The Arlington hospital is joining with two other public hospitals, Island Hospital in Anacortes and Skagit Valley Hospital in Mount Vernon, to consider its options.
The three hospital boards are scheduled to give final approval tonight to seeking proposals from other regional health care organizations on how they might work together.
The meeting is scheduled to begin at 5 p.m. at the WSU Extension Center, 16650 Highway 536 in Mount Vernon.
One of the reasons Cascade Valley is considering the change is that smaller community hospitals have a tough time making it financially. Partnerships mean they can offer the services of other larger health care organizations, said Clark Jones, the hospital's chief executive.
"It's difficult to be a small hospital in a suburban or urban area," he said.
The type of services offered at Cascade Valley tend to be the day-to-day-services that people need most often, such as the emergency room or baby delivery services, he said.
Yet hospitals generally aren't paid very much by insurance companies or government programs such as Medicaid or Medicare to provide these services, Jones said.
Payment is better for specialty services such as heart surgery, brain and stroke services, and intensive care units for infants, he said. But these services are only provided in larger, nearby urban and suburban hospitals.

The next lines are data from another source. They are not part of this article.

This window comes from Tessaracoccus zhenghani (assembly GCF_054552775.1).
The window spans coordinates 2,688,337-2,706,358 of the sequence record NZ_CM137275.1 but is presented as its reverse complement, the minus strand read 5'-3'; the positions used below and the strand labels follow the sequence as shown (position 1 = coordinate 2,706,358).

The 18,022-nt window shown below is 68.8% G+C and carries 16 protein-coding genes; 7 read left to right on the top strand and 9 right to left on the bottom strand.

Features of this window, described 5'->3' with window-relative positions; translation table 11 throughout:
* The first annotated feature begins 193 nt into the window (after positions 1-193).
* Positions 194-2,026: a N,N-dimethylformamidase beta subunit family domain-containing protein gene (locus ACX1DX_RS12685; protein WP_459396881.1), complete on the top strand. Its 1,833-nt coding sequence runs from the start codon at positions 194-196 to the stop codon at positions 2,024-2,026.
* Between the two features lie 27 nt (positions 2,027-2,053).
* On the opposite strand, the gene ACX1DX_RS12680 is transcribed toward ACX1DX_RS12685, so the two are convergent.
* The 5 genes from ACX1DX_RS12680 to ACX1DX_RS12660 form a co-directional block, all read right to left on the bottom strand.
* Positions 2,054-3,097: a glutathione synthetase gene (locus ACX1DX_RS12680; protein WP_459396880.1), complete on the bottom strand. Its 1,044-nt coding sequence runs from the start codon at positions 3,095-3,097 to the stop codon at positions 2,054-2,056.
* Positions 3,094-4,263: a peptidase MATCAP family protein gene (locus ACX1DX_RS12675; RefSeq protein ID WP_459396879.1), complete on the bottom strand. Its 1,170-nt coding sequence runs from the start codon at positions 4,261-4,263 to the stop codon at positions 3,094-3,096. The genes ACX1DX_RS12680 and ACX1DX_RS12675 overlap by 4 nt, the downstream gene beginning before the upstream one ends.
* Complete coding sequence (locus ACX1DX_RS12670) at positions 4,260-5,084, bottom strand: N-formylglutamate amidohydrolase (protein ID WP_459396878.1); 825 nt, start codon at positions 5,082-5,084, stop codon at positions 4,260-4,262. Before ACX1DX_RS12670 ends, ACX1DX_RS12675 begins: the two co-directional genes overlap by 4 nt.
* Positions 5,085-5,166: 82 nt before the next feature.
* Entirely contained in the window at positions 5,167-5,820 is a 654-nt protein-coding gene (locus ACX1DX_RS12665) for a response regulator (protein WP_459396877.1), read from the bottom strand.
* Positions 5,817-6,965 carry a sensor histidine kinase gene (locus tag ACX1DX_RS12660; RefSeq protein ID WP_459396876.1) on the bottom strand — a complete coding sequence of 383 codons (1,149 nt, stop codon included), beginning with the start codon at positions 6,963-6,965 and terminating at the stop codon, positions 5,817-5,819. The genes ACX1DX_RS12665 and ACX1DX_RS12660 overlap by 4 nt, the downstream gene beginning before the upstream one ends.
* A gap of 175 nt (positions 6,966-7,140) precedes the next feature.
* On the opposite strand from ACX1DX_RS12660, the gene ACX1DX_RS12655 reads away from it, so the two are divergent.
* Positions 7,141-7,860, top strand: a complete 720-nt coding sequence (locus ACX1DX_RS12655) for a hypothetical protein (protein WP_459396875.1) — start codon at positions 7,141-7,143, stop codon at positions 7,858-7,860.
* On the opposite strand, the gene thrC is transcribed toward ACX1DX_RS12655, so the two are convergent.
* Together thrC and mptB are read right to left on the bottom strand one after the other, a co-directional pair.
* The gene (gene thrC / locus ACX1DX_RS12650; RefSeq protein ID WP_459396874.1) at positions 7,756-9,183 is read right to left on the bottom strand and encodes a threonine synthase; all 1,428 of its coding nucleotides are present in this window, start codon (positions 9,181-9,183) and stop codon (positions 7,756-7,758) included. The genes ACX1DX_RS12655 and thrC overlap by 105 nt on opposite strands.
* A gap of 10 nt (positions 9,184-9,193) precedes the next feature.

Letters requesting business proposals with the three hospitals will probably be sent to the area's major not-for-profit health care organizations, Jones said.
These could include Providence Health & Services, the parent organization to the private hospital in Everett and the public one in Edmonds; UW Medicine, which operates Harborview Medical Center in Seattle; EvergreenHealth, which has a hospital in Kirkland and approved a business partnership with the public Valley General Hospital in Monroe in September; and PeaceHealth, which operates nine hospitals in Alaska, Washington and Oregon.
Business agreements with Cascade and the other two hospitals could go so far as to include the sale of one organization to another and dissolving the public hospital district. However, Jones said he didn't think that would be the Cascade hospital board's preference.
"The affiliation that the board ultimately would agree to would be the one necessary to give our organization what it needs to survive in the future," Jones said.
The hospital and its six clinics have an operating budget of about $50 million and 550 full- and part-time employees.
In 2008, the hospital had a profit of $5.1 million dollars. Profits slipped to $1.2 million in 2011.
The final numbers for last year are not in, but Jones said he expects the hospital to nearly break even.
Sharon Salyer: 425-339-3486 or email@example.com.
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